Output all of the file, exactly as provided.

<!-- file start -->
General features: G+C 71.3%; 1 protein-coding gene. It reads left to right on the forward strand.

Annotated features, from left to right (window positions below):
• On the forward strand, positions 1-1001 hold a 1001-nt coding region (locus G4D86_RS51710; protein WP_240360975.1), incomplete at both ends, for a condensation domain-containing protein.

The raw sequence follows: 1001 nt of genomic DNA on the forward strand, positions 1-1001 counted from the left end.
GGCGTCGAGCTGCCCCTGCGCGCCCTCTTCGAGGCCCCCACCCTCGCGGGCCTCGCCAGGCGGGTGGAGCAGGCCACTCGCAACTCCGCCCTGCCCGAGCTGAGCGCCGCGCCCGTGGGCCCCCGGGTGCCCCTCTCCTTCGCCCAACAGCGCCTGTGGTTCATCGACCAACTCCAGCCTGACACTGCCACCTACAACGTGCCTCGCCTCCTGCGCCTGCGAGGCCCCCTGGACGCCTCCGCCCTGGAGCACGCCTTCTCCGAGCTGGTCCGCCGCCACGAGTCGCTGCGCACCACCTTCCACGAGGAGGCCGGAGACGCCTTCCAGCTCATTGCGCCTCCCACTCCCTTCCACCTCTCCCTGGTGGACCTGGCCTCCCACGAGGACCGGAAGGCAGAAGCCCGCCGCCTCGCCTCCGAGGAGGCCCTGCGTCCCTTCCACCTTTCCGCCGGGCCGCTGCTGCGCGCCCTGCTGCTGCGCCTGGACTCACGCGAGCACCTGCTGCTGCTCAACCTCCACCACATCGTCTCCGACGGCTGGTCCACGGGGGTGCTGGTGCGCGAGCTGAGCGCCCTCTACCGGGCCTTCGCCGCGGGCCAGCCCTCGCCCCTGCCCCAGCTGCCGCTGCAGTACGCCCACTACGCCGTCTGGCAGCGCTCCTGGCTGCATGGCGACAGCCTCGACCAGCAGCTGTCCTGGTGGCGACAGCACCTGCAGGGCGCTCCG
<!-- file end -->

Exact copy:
General features: G+C 71.3%; 1 protein-coding gene. It reads left to right on the forward strand.

Annotated features, from left to right (window positions below):
• On the forward strand, positions 1-1001 hold a 1001-nt coding region (locus G4D86_RS51710; protein WP_240360975.1), incomplete at both ends, for a condensation domain-containing protein.

The raw sequence follows: 1001 nt of genomic DNA on the forward strand, positions 1-1001 counted from the left end.
GGCGTCGAGCTGCCCCTGCGCGCCCTCTTCGAGGCCCCCACCCTCGCGGGCCTCGCCAGGCGGGTGGAGCAGGCCACTCGCAACTCCGCCCTGCCCGAGCTGAGCGCCGCGCCCGTGGGCCCCCGGGTGCCCCTCTCCTTCGCCCAACAGCGCCTGTGGTTCATCGACCAACTCCAGCCTGACACTGCCACCTACAACGTGCCTCGCCTCCTGCGCCTGCGAGGCCCCCTGGACGCCTCCGCCCTGGAGCACGCCTTCTCCGAGCTGGTCCGCCGCCACGAGTCGCTGCGCACCACCTTCCACGAGGAGGCCGGAGACGCCTTCCAGCTCATTGCGCCTCCCACTCCCTTCCACCTCTCCCTGGTGGACCTGGCCTCCCACGAGGACCGGAAGGCAGAAGCCCGCCGCCTCGCCTCCGAGGAGGCCCTGCGTCCCTTCCACCTTTCCGCCGGGCCGCTGCTGCGCGCCCTGCTGCTGCGCCTGGACTCACGCGAGCACCTGCTGCTGCTCAACCTCCACCACATCGTCTCCGACGGCTGGTCCACGGGGGTGCTGGTGCGCGAGCTGAGCGCCCTCTACCGGGCCTTCGCCGCGGGCCAGCCCTCGCCCCTGCCCCAGCTGCCGCTGCAGTACGCCCACTACGCCGTCTGGCAGCGCTCCTGGCTGCATGGCGACAGCCTCGACCAGCAGCTGTCCTGGTGGCGACAGCACCTGCAGGGCGCTCCG